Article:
And ended up just getting better.
However we had frustratingly long gaps in between our cetacean sightings and whilst we clocked up a commendable 6 species we didn’t really see that many animals. We managed to record, Common Dolphin, Striped Dolphin, Harbour Porpoise, Sperm Whale, Minke Whale and an unidentified Beaked Whale along with Basking Shark. And for the bird lovers a smattering of species, Balearic, Manx and Cory’s Shearwaters, Great and Arctic Skua a Black Kite a few Common Terns and Gannets.
This shot of one of the Sperm Whales show the distinctive low angled and sideways blow, the glint in the water to the right of the blow is the start of the dorsal ridge.
The survey trips are always good fun and it is certainly a privilege to be able to look from the bridge. Role on August 20th when I m back out there again.
Saturday, 10 July 2010
Had a good catch in the moth trap overnight but it would have been better if some enterprising wasps hadn’t also found it. On checking the trap at 06:00 this morning there were the signs that the efficient predators had been at work, moths wings on the ground. Whilst emptying the trap a couple of wasps made a visit and started to attack moths on the ground, no matter if they were even bigger than the wasps. In fact a set of wings I found belonged to an elephant hawk moth, which must have been some struggle and some feat of flying for the wasp to carry away the body. The wasp tactics were simply pounce and sting several times with the poor moth struggling to walk away, they didn’t seem to fly off. I then had to keep an eye on an inquisitive and bold female blackbird who was intent on getting under my feet and grabbing any moth she could. Still there were still some good moths in the trap to see, including fresh elephant hawk and privet hawk moths, buff ermines, swallowtail moths, smoky wainscott and others. The rarest of the night was a festoon, only the second I have caught and having a nationally scarce status.
Also in the garden today, small skipper, comma, small white and silver Y and a crossbill over.
Then this evening, a holly blue and a lovely fresh small tortoiseshell, cannot remember the last time I had one in the garden.
Wednesday, 7 July 2010
Walking home this evening, one of my neighbours had found a hedgehog by their garage door. Whilst the neighbour had put down some cat food the hedgehog wasn’t interested and was not really behaving normally, especially wandering around in the day. I managed to pick up the hedgehog wrapping it in an old towel and placing in a box. On calling the RSCPA we were advised to contact our local vets which we duly did. They took in the hedgehog which was having breathing difficulties and also losing blood from its nose. On contacting the vets later in the evening the poor hedgehog had been put to sleep as it had been diagnosed with pneumonia which according to the vets is a common illness in hedgehogs. Such a shame as I’m sure this hedgehog was the one I had seen in the garden on Monday and the first one I had seen in the garden this year.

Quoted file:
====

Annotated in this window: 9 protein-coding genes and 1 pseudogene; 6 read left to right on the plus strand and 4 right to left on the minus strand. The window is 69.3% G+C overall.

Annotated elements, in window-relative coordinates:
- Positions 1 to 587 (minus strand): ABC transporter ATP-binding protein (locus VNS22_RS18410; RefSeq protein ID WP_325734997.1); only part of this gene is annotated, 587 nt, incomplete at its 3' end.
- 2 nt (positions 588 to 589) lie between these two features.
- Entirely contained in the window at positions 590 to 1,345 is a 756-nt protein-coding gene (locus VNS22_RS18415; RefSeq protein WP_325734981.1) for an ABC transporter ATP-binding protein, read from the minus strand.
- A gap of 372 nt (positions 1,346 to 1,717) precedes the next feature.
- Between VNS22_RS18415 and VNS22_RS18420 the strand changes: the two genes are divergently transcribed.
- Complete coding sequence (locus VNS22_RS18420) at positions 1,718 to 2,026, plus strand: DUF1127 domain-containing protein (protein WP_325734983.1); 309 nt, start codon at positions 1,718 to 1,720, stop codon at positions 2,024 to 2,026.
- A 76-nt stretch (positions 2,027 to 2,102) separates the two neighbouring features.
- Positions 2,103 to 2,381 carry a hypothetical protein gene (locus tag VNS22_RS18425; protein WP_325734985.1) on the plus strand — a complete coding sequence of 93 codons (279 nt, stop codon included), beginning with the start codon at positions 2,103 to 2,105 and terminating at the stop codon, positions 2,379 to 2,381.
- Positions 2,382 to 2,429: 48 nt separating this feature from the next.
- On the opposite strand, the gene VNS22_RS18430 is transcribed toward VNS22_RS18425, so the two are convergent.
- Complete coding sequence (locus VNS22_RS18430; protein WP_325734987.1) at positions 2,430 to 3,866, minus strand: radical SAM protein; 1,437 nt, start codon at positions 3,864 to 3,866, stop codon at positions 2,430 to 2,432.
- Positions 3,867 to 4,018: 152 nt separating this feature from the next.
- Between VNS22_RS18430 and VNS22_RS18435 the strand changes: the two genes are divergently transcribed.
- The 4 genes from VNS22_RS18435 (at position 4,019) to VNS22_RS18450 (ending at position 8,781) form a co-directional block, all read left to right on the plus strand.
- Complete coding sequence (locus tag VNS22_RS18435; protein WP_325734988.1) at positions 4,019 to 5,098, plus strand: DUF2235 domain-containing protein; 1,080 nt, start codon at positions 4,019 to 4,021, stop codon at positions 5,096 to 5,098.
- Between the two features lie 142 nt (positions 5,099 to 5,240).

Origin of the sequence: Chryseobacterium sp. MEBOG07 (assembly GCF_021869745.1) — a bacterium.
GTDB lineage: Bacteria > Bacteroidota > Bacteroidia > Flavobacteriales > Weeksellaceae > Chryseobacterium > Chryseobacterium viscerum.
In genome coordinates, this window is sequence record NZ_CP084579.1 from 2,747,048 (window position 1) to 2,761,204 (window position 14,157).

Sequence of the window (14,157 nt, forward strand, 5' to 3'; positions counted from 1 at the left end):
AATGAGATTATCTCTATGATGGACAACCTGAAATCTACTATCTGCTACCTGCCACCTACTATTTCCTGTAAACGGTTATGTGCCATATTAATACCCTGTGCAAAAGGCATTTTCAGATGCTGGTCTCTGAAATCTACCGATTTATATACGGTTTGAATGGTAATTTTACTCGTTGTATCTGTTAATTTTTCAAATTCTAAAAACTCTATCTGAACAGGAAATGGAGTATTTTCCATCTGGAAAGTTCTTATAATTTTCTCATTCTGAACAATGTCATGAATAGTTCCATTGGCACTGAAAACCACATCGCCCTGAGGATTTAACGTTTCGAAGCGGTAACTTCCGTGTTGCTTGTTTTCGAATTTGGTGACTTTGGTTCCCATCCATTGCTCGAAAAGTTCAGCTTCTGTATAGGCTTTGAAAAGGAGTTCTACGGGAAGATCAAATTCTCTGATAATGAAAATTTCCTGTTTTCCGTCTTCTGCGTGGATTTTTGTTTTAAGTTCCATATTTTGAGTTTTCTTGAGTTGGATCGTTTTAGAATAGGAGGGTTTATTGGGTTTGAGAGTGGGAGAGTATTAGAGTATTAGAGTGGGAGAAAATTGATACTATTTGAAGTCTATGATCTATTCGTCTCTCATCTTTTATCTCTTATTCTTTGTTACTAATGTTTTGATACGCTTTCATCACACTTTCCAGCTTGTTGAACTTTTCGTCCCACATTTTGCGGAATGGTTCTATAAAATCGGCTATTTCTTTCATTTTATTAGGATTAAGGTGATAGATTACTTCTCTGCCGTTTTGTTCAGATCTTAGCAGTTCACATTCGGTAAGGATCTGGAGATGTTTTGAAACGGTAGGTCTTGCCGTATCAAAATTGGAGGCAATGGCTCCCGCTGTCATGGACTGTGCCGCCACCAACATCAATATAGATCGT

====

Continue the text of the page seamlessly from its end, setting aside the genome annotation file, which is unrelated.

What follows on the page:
Tuesday, 6 July 2010
Having breakfast on our patio is usually an infrequent treat but this summer it is becoming the norm. Between mouthfuls of cereal this morning though it was unexpected to see two small flocks of lapwings flying west over the garden totalling 22 birds and finally I caught up with the crossbills that I have been hearing for over a week and a half, seeing and hearing 21 birds, a welcome garden tick. I then had to go down to Hampshire and stopped on the way at Thursley Common but only for a very brief visit. Whilst many of the ditches and pools were drying up, I managed to see a couple of new species for me, namely black darter and emerald damselfly.
Black Darter, male.
Emerald Damselfly, female
Monday, 5 July 2010
A short break for Lisa and me in the New Forest last weekend saw me eagerly trying to find sites for all the rare and local insects and plants but just nowhere near enough time to do the place any justice. However I did manage to spend a fantastic few hours at a site near Crockford Bridge specifically for southern damselfly but there was just so much else on the wing, it was fantastic. The weather couldn’t have been that much better either, lovely and hot.
In the heat the butterflies were extremely active and it was a job to get a shot of one at rest, but finally…
The dragon and damselflies were just amazing though, with the following highlights:
A new species for me was this small red damselfly with attached female.
Another new species and a speciality of the site is southern damselfly and I managed to find this pair mating, with the male clasped onto the female.
The beautiful demoiselle was also present along the stream in good numbers, what a cracker.
Then a very nice chap asked me if I was interested in dragonflies and directed me to a pair of golden-ringed dragonflies that were in a mating wheel. Just superb.
We then went for a walk in a nearby piece of woodland and clocled up a few butterflies, namely silver-washed fritillary, large skipper, small skipper and marbled white.
Then tried a site called Latchmore Brook for scarce blue-tailed damselfly but couldn’t find any in the time remaining. All in all though a grand day out with my camera.